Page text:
Husaberg FE 650e

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Make ModelHusaberg FE 650e
Year: 2007
Engine: Liquid cooled, four stroke, single cylinder, OHC, 4 valves per cylinder.
Capacity: 644
Bore x Stroke: 100 x 82 mm
Compression Ratio: 11.8:1
Induction: Keihin MX FCR 41 TPS
Ignition / Starting: Kokusan digital / electric & kick
Max Power:
Max Torque:
ClutchWet multiplate clutch
Transmission / Drive: 6 Speed / chain
Frame: Magura SX Alu conified
Front Suspension: WP USD 4860 MA Husaberg Enduro
Rear Suspension: WP PDS 5018 MCC Husaberg Enduro
Front Brakes: Single 260mm disc
Rear Brakes: Single 220mm disc
Front Tire: : 90/90 -21
Rear Tire: : 140/80 -18
930 mm / 36.6 in
Dry-Weight: 109 kg / 240.3 lb
Fuel Capacity: 10.5 Litres

Having conscientiously listed all the negative aspects of this motorcycle we will now regale you with its indisputably positive aspects. Yes, there are some.

In the first place, it handles like a bike half its size. The FE650e is a 450 with a lot more power. If you position your Weight: properly it will tip easily into corners and you soon forget that this is the world’s most powerful dirt bike. You also forget about the alleged mass. It might look big when it’s parked in your concubine’s driveway but once the thing is moving it feels balanced and stable. Even on single-lane trails it’s certainly not the handful we expected. It’s also slowed by brakes that have that admirable combination of power with feel.

We thought the steering was very accurate, and for a big bike with a lot of power the Berger seems to get a lot of it to the ground. Wheelspin under acceleration during a power-slide on gravel is minimal. That says a lot for chassis.

And we can’t say enough about that Engine: . God Almighty this thing hauls! If KTM did indeed buy Husaberg to get the Engine: technology, this could be the Engine: that sealed the deal. Crack the throttle and you get a noticeable Induction: noise. You also get a burst of acceleration that feels like Pethidine in reverse.

Only it’s not rip-your-kidneys-out acceleration. With the stock 45-15 gearing there’s a rapid but smooth accretion of velocity that you can meter precisely with the throttle, almost down to single rpm, or at least that’s how it feels. It might be God Almighty fast but the power is predictable and hell fun to play with. This is a drop-dead brilliant thing to ride. Throttle response is excellent and the grunt just keeps on coming. A standard FE650e should top out somewhere around 160kph so you won’t have any trouble keeping up with all those bum-knuckles on the freeway.

On the road it’s actually quite civilised. Vibration isn’t too bad until you hit 100kph, the seat is comfortable for short spurts on tarmac, and the Engine: ‘s prodigious midrange and top-end will enable, if not downright encourage you, to pass anything. We had reason to suspect that the odometer on the test bike was inaccurate so our fuel consumption figures may be a bit dodgy. Consumption on the trails was an indicated 10.9km/litre, and we can believe that, but consumption on-road was allegedly 20km/litre and we can’t believe that. (In hitting that old lady we must have startled the odometer).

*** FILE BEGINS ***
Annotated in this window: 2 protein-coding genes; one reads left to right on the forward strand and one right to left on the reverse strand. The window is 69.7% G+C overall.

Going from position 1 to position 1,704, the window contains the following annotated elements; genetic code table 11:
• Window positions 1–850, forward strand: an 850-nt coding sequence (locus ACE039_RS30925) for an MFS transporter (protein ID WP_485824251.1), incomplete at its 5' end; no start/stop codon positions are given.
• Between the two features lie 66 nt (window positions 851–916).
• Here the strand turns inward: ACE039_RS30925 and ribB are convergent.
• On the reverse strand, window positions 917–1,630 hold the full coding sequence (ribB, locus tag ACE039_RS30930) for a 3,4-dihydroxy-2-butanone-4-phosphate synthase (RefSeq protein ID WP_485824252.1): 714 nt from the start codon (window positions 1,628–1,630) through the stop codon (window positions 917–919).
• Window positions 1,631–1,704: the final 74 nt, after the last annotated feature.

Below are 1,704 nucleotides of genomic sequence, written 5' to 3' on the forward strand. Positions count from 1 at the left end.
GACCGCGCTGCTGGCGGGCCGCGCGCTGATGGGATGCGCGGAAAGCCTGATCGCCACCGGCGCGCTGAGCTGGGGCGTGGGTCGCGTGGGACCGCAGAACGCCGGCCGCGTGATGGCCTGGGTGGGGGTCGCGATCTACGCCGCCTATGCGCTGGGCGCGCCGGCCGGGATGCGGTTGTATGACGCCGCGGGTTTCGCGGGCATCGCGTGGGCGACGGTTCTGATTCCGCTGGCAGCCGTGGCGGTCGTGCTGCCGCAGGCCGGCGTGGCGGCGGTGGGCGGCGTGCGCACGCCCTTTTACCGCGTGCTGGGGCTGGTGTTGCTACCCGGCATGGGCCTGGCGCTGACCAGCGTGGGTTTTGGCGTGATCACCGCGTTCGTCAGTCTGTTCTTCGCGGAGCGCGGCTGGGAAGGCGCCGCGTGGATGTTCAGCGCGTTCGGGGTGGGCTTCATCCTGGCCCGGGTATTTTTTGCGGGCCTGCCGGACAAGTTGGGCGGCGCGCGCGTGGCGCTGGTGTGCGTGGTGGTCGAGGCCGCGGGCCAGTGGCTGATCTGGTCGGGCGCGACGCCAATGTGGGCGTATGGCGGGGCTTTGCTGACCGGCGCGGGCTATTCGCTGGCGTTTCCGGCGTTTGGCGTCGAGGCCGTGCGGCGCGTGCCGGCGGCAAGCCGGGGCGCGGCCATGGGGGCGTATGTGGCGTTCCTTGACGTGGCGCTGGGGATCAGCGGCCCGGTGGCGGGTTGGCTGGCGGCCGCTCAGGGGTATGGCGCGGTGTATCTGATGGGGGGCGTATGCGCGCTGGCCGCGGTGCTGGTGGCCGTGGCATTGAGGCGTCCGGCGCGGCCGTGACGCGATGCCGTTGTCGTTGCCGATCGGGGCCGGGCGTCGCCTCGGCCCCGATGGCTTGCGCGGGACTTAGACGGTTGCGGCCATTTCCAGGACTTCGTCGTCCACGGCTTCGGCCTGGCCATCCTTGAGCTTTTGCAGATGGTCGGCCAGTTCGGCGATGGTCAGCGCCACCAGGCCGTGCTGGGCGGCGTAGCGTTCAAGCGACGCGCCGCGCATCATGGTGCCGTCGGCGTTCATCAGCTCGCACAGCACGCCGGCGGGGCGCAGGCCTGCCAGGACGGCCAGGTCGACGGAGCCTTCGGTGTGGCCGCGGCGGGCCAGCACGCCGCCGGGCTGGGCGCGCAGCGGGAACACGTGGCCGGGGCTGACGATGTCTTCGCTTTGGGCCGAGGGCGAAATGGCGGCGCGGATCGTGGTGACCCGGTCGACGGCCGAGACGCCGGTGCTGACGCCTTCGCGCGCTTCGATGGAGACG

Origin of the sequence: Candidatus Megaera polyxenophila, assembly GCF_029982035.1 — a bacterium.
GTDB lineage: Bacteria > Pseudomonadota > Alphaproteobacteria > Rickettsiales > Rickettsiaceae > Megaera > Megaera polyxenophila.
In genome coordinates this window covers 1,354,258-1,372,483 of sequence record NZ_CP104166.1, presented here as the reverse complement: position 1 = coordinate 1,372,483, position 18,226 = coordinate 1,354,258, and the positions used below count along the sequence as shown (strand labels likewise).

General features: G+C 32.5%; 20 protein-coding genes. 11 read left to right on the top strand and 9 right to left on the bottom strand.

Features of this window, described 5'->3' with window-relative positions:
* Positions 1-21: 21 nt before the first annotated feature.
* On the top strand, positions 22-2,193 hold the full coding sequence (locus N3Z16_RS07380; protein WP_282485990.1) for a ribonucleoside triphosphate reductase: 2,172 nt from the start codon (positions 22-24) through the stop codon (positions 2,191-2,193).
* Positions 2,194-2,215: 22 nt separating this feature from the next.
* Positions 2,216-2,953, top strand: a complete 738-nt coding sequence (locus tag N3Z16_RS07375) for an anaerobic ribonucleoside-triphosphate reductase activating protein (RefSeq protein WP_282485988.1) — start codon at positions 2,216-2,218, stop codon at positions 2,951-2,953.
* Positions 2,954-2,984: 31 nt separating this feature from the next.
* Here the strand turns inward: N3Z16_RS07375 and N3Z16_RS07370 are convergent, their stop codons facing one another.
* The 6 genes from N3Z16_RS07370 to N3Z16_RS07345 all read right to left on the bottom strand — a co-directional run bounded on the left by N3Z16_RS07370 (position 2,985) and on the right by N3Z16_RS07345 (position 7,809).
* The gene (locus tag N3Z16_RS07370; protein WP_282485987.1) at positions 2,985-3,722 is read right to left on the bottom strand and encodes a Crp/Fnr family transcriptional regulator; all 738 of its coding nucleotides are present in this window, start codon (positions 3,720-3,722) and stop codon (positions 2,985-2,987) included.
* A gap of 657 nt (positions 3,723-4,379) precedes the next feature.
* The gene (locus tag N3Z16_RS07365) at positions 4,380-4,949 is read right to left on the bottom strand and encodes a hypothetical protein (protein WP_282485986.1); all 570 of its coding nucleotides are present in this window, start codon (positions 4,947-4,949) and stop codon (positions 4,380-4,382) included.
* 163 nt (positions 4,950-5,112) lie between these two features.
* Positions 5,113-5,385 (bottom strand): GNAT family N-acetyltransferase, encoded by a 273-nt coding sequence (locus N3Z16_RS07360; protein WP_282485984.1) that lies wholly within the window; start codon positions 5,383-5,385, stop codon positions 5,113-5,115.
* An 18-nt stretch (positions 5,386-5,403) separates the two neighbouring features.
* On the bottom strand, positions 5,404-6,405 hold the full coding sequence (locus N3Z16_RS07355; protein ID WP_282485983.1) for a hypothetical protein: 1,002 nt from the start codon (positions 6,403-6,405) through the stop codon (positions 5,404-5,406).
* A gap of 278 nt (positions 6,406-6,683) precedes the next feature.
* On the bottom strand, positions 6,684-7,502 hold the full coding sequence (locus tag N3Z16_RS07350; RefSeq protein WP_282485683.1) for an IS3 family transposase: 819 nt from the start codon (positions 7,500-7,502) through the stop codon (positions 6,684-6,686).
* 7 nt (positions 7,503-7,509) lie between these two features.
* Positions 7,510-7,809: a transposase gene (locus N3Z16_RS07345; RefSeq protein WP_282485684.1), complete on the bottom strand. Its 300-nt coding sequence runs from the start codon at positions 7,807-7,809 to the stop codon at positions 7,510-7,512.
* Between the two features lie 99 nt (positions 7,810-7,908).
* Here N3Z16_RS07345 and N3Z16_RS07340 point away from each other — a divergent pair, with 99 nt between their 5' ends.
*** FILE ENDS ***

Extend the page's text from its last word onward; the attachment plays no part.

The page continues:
This bike is a conundrum, and has minor faults the Japanese eradicated from their bikes Year: s ago. But to be honest, we loved it. For the sheer pleasure of riding something that handles well and has this much power, you can’t beat it. They sell about 50 FE650s a Year: in Australia. But for the feeling among dirt riders that KTM bought Husaberg for its Engine: technology and then lost interest, they might have sold a lot more.

This is the Big Question with all Husabergs and not even Eddie McGuire knows the answer. We know riders who think Bergers are more reliable than concrete. We also know one KTM dealer who surrendered his Husaberg franchise, and another who refused to sell them, both because of recurring Engine: problems and irate customers

To make sense of this mista-wee, here are the facts as we know them:

Husaberg Engine: s that are well looked after generally experience no cylinder, piston or valve problems. They can be reliable and durable
But not if they’re noisy. Don’t buy a secondhand Husaberg if the Engine: has what mechanics call ‘primary Engine: noise’. Any Husaberg with a noisy Engine: has a good chance of suffering main bearing failure. This was an endemic problem in early models
03/04 crankshafts were poorly machined, a problem that also provoked bearing failure
Water-pump seals are known to leak, though the fix is simple
Husabergs gearboxes are big and strong. The clutch is okay too but will complain if slipped excessively in tough terrain. Clutch-scrunch is your Husaberg talking and it will do it for the first 1000 kays
Starter-motors in 03/05 models were often dodgy but in later models seem to be more reliable
The potential vulnerability in a single radiator is offset by the rider’s Capacity: to repair the problem with anything sticky enough to plug a hole. (Bits of that old lady perhaps).
There’s another contender in this class too, the Husaberg FE650 ‘Works Replica’. (There’s also a 550e, but not in this issue). The 650 as far as we know is the biggest dirt bike on the market, and in the past 12 months has been upgraded in small but significant ways. Here’s that menu:

For improved service life, tolerance values have been improved on the crankshaft
The gearbox has been strengthened to survive ‘hard forces’ on the shifter
There’s a new one-piece counter-balancer
The water-pump seal is now made of more durable material
The triple-clamp is CNC machined and has adjustable offset
The aluminium in the steering stem has been upgraded

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